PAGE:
Recent reporting has indicated that Sen. Dianne Feinstein (D-CA), 81, and her adult daughter Katherine Feinstein are locked in a bitter legal dispute with the estate trustees of the senator's late husband, Richard Blum, with respect to financial disbursements and the ownership of multiple properties.
A California judge just ordered both sides in the matter to settle the dispute privately in mediation, according to the Washington Examiner.
Primarily at issue are claims of "financial elder abuse" lodged against the Blum estate trustees by Katherine Feinstein on behalf of her mother, over whom she reportedly has power of attorney, by way of refusing to cover the costs of mounting medical bills for the increasingly ailing elderly senator.
Politico reported that San Luis Obispo County Superior Court Judge Roger Picquet, who was brought in from outside of San Francisco to preside over the legal dispute, ordered the squabbling parties into mediation during a Monday hearing and said, "I am looking for a global outcome, if we can get it."
As noted, Katherine Feinstein has filed suit against the trustees of the Blum estate and accused them of "financial elder abuse" for allegedly refusing to pay for the senator's medical bills following her months-long bout earlier this year with shingles and other complications that have left her exceeding frail and confused.
The younger Feinstein is aiming to force the estate to make disbursements to cover those medical bills as well as force the sale of a family beach house that the senator co-owns but no longer uses.
In response, the trustees have denied the allegations of wrongdoing and welcomed mediation as they have counter-alleged that the younger Feinstein is motivated by greed instead of true concern for her mother and called into question the validity of her claimed power of attorney over the senator's affairs.
They further argued that the younger Feinstein changed the locks to keep them out of the Stinson Beach residence, which is valued at around $5.6 million, and that it is unclear if she is fairly representing the desires of her mother as "There is no evidence of what the senator wants."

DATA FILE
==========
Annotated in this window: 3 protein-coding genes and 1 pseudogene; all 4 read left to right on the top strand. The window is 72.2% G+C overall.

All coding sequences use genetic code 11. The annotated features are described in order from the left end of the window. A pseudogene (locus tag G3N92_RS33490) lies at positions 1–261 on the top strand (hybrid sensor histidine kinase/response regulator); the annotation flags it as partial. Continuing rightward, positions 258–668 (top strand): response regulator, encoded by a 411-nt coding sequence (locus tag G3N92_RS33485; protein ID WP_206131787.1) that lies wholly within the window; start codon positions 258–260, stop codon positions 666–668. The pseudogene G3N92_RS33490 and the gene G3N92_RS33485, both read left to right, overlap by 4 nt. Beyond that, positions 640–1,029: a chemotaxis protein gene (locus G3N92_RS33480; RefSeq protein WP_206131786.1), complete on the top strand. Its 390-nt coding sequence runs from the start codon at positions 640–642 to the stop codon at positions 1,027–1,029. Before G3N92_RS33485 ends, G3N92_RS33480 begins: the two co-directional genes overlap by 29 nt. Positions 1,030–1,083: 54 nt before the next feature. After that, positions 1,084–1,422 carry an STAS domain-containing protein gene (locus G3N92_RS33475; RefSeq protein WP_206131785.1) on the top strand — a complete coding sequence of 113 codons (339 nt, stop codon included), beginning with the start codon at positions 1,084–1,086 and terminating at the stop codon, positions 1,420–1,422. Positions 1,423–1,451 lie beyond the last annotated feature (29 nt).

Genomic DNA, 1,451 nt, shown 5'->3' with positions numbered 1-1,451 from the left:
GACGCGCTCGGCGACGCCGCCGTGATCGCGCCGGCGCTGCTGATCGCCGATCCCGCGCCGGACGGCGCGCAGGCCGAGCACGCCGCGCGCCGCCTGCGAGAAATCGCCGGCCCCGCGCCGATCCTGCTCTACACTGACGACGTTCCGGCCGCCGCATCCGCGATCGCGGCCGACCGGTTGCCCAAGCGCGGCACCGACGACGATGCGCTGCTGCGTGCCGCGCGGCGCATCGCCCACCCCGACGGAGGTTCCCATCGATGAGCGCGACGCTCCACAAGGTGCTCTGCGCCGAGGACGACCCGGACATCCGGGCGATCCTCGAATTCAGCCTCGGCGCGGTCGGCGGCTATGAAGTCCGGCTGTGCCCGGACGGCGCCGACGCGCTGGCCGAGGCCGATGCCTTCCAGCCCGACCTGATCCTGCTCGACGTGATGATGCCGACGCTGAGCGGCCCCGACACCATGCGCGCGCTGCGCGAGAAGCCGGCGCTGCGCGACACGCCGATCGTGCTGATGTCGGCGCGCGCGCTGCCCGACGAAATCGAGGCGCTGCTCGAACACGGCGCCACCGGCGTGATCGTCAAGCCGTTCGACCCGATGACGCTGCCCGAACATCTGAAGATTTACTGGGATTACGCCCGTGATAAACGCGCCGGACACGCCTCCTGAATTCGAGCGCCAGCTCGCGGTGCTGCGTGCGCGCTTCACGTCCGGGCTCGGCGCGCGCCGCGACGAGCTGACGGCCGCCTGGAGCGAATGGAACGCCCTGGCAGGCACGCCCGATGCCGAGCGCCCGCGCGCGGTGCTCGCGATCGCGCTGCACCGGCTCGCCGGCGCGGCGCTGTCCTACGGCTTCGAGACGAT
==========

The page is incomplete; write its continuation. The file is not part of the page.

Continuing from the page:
The Los Angeles Times reported that Judge Picquet was brought in from San Luis Obispo because all of the judges in San Francisco recused themselves from the matter in light of their relationships with the senator, who previously served as mayor of San Francisco, and the daughter, who previously served as a judge in the city.
With regard to the mediation ordered by Picquet, he made it clear that he expected the dispute to be resolved by December 11, unless an extension was deemed necessary, and set a date for January 22 for a hearing to presumably finalize the mediated settlement.
While the demanded disbursements from the estate to cover Feinstein's medical bills will certainly be the top issue during mediation, the ultimate outcome of the Stinson Beach home will be up for discussion, as Feinstein reportedly wants to sell that home immediately -- with the proceeds placed in escrow to garner interest while mediation is ongoing -- while the late Blum's three adult daughters from a previous marriage apparently hope to keep that property as part of the family's estate.
One proposed solution from the estate trustees involves Feinstein's $20 million mansion in San Francisco, in which the senator owns an 83% stake, with the suggestion being that the Blum estate swaps some or all of its minority stake in the valuable mansion for Feinstein's 50% stake in the beach house.
The Times also reported that the Blum estate trustees have balked at Katherine Feinstein's demands for immediate disbursements in light of the fact that they still have not yet determined the full value of the entire estate given how vast and complex it is with multiple properties and much of Blum's wealth tied up in a multitude of investments.
Judge Piquet, in addition to ordering mediation to settle the dispute, also instructed the trustees to give the Feinsteins at least partial information on the valuation of the estate thus far and said, "Some accounting of some credibility needs to be provided."